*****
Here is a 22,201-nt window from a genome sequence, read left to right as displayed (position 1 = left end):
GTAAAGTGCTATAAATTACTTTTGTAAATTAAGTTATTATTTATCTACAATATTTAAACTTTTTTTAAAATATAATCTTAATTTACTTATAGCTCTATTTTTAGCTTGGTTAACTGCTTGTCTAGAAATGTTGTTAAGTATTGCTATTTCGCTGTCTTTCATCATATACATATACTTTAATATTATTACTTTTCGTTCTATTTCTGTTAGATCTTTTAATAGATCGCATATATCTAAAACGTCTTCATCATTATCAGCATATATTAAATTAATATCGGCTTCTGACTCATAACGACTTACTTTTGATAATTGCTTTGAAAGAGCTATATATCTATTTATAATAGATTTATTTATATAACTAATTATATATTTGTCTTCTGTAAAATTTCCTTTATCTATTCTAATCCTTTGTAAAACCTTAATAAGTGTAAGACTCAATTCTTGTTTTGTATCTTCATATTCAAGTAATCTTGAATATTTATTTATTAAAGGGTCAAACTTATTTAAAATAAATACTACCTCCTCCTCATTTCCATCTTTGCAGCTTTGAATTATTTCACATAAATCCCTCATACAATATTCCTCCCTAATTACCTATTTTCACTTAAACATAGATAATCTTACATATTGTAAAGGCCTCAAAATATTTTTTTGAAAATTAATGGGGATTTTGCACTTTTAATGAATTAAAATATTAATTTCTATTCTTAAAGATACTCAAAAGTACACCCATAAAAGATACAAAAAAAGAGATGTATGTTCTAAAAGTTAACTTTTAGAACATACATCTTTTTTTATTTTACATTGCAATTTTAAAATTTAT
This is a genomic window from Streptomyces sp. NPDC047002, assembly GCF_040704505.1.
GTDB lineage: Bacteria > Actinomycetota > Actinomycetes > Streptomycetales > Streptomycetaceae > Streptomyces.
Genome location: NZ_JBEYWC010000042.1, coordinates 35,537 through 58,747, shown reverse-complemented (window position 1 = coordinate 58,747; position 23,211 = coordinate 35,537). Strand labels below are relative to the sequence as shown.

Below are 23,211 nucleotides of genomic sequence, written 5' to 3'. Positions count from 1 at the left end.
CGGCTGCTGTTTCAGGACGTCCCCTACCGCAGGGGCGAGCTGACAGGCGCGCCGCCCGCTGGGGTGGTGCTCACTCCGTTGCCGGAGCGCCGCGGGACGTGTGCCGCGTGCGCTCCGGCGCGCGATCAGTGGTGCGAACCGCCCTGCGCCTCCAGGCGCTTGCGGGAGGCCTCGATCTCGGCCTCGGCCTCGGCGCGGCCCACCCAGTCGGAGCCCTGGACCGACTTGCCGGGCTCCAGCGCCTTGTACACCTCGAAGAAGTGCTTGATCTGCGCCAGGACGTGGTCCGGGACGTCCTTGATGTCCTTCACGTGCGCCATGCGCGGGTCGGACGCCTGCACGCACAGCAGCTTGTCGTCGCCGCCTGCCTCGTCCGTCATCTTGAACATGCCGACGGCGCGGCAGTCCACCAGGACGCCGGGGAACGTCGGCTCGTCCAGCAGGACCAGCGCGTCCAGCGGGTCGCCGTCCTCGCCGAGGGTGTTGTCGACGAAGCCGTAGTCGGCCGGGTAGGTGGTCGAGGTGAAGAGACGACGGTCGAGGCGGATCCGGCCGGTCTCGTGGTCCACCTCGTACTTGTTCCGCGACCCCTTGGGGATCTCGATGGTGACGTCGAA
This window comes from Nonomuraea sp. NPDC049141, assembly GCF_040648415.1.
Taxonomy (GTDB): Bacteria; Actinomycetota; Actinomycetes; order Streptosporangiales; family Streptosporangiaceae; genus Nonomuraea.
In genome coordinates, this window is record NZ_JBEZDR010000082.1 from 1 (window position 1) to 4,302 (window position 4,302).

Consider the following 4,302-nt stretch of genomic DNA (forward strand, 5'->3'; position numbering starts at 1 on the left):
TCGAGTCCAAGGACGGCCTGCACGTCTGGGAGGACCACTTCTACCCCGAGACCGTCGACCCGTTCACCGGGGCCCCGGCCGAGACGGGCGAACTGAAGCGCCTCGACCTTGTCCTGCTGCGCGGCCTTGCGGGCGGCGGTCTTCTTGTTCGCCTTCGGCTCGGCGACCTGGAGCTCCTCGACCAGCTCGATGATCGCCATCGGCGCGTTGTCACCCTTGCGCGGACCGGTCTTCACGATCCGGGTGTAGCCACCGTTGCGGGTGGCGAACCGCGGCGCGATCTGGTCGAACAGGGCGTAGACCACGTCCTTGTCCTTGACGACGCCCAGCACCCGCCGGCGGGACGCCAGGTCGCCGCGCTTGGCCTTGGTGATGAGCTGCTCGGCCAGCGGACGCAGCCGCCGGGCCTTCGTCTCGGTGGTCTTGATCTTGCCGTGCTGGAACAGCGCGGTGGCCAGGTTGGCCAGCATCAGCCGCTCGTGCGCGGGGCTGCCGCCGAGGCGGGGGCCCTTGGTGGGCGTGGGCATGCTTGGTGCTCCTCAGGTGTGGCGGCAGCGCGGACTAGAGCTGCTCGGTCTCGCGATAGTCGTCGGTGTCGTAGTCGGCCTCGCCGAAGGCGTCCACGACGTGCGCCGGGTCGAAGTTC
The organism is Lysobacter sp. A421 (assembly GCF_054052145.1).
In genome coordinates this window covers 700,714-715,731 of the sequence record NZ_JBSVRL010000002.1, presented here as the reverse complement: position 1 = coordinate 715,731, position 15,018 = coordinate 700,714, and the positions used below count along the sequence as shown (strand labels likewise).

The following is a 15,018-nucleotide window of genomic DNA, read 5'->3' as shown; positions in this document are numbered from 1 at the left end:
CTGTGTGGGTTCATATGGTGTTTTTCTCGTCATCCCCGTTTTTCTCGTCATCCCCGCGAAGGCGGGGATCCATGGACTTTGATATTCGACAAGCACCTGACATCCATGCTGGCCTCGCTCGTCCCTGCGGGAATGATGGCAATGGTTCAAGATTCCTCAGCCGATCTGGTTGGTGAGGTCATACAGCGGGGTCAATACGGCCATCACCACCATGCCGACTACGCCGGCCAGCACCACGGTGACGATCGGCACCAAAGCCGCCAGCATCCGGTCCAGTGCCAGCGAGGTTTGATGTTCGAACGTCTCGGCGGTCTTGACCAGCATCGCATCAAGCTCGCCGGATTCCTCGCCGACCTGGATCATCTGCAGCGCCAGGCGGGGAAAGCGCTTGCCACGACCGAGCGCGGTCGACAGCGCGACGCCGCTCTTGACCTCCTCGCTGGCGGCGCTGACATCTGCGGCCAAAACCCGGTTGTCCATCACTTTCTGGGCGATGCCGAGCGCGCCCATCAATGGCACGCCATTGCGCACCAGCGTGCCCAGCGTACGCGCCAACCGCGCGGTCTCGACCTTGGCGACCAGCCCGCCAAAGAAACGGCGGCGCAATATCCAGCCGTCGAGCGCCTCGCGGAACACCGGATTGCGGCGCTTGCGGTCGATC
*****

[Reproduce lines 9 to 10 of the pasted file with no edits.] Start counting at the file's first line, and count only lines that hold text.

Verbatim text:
Taxonomy (GTDB): Bacteria; Actinomycetota; Actinomycetes; order Streptosporangiales; family Streptosporangiaceae; genus Nonomuraea.
In genome coordinates, this window is record NZ_JBEZDR010000082.1 from 1 (window position 1) to 4,302 (window position 4,302).